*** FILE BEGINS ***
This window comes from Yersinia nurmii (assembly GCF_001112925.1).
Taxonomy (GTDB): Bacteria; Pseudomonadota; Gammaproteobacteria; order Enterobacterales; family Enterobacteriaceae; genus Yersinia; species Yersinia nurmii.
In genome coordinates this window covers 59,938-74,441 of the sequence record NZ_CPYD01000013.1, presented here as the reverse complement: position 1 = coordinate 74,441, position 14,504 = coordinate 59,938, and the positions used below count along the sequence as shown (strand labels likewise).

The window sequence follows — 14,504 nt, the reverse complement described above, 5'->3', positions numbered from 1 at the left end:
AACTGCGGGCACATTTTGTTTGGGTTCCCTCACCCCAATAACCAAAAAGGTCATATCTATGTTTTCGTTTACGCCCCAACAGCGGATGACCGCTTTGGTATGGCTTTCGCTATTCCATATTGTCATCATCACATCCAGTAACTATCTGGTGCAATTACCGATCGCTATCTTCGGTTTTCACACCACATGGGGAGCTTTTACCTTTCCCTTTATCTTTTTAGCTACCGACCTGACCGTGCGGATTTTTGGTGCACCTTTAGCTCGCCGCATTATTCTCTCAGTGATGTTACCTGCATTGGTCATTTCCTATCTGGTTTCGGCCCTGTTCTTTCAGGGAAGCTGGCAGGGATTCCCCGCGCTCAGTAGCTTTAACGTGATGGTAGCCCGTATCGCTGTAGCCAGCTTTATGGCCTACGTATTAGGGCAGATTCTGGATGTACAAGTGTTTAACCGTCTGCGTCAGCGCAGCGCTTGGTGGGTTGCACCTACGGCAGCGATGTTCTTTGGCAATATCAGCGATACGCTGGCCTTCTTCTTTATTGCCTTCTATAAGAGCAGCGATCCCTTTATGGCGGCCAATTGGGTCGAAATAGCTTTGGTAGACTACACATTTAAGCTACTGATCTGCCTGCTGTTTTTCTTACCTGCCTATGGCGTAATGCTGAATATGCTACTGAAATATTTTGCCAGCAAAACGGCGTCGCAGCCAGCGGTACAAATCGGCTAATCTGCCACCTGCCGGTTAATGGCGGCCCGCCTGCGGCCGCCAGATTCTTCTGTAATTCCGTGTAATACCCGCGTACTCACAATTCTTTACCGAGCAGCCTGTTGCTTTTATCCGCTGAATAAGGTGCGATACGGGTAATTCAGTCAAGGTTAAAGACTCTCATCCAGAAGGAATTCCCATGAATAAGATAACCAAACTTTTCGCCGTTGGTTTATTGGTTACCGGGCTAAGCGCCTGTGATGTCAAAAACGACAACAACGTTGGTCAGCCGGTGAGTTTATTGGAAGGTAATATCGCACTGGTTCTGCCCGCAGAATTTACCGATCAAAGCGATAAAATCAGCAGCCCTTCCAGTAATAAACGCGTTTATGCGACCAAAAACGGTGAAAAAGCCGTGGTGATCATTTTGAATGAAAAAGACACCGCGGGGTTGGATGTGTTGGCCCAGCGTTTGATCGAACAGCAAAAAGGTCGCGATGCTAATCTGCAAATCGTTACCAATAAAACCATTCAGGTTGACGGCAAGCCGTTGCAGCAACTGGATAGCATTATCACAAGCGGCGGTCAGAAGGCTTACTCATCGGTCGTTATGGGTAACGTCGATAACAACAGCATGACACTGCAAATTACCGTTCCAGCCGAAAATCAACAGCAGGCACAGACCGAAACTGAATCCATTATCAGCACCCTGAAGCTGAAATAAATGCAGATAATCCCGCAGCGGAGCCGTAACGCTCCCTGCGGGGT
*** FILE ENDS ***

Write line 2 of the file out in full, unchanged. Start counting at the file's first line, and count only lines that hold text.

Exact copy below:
Taxonomy (GTDB): Bacteria; Pseudomonadota; Gammaproteobacteria; order Enterobacterales; family Enterobacteriaceae; genus Yersinia; species Yersinia nurmii.